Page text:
Consumer IQ

Should I Pay My Taxes With a Credit Card?

If you owe Federal income taxes and you haven’t filed for an extension, your payment is due April 17th, thanks to the fact that April 15th fell on a Sunday and the 16th is Emancipation Day. Since 1997, consumers have had the right (yes, it’s a right) to make their tax payment using a credit card. The question you have to ask before you swipe is: Am I making a mistake?

Not-So-Convenient Fees

The previously referenced “right” about being able to pay your taxes with plastic is conferred by the Federal law known as the Taxpayer Relief Act of 1997. And while that law opens up the credit card option, it also has an interesting little twist. The law prohibits the Internal Revenue Service from paying the fee associated with accepting a credit card payment. You just can’t make this stuff up, folks.

Whenever you swipe your credit card, the merchant pays what’s referred to as an “interchange” fee, which is more commonly known to the layman as a swipe fee. That fee is a small percentage of the amount charged. That’s the fee the IRS isn’t allowed to pay. The good news is that rather than passing on the swipe fee to the taxpayer, the IRS deals with the card processors are non-monetary.

The taxpayer, however, doesn’t get the same consideration regarding fees. In fact, the fee you’ll pay for the “convenience” (they actually call it a convenience fee) of paying with plastic is quite chunky. Your fee will equal between 2.3% and almost 4% of your tax payment.

Credit Scoring Impact

Credit reports and scoring systems cannot tell the difference between credit card debt caused by a tax payment, versus debt caused by other purchases. As such, any negative score impact is going to be the same. And the score impact could be very significant, especially if you heavily leverage your credit card account by running up a balance that is too close to your credit limit). This will lower your credit score and put loan applications in jeopardy of being declined or approved with more expensive terms.

If you do choose to pay with a credit card, choose the card with the highest credit limit. This will reduce the impact to your score caused by a spike in your credit card utilization percentage. And, as with all credit card debt, it’s in your best interest to pay it in full as soon as possible. Paying credit card interest rates on your tax obligation balances will be painful.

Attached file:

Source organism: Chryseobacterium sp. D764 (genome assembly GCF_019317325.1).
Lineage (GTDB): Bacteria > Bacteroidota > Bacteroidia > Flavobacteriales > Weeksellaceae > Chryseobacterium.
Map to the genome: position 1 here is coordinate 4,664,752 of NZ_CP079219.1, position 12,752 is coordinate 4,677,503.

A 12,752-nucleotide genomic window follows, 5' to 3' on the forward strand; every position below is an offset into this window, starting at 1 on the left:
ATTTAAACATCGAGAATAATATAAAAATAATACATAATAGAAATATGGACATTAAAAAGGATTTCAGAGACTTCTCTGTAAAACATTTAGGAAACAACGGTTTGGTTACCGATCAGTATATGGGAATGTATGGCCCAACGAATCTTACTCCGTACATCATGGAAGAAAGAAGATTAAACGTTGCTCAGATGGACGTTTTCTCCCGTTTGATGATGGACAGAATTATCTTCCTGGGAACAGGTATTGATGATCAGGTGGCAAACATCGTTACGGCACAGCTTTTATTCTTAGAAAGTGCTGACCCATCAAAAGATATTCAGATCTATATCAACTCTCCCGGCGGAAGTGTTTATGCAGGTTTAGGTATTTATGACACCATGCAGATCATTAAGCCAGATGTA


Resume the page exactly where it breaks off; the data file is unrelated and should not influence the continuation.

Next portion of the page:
The Rewards’ Strategy Doesn’t Work

I can’t believe this happens, but many consumers who can otherwise afford to pay their taxes by writing a check will choose the credit card option simply to earn rewards (points, cashback, air miles). First off, this makes absolutely no sense. Most cashback programs pay you 1% of your purchases and if you’re paying 2-4% in fees then…well, do I even need to finish that sentence?

If you’re banking on the rewards to offset the cost to pay with a credit card then, at best, you’re paying a slightly watered down fee just to float the balance for one payment cycle. That’s about as close to even as you’re going to get. Anyone that involves you paying interest blows strategy out of the water because you’re either fully or partially subsidizing your own reward.

Take, for example, points earned for airline flights. If you charge a $10,000 tax obligation it’s going to cost you between $230 and $400 to do so. At the same time, you’re going to earn 10,000 air miles. Most airlines won’t award you with a free seat until you reach 25,000 miles (if you fly at 6am and sit on the wing). But, you can probably buy your round trip ticket for the same amount you paid as the fee.

John Ulzheimer is the President of Consumer Education at SmartCredit.com, the credit blogger for Mint.com, and a contributor for the National Foundation for Credit Counseling.  He is an expert on credit reporting, credit scoring and identity theft. Formerly of FICO, Equifax and Credit.com, John is the only recognized credit expert who actually comes from the credit industry. The opinions expressed in his articles are his and not of Mint.com or Intuit. Follow John on Twitter.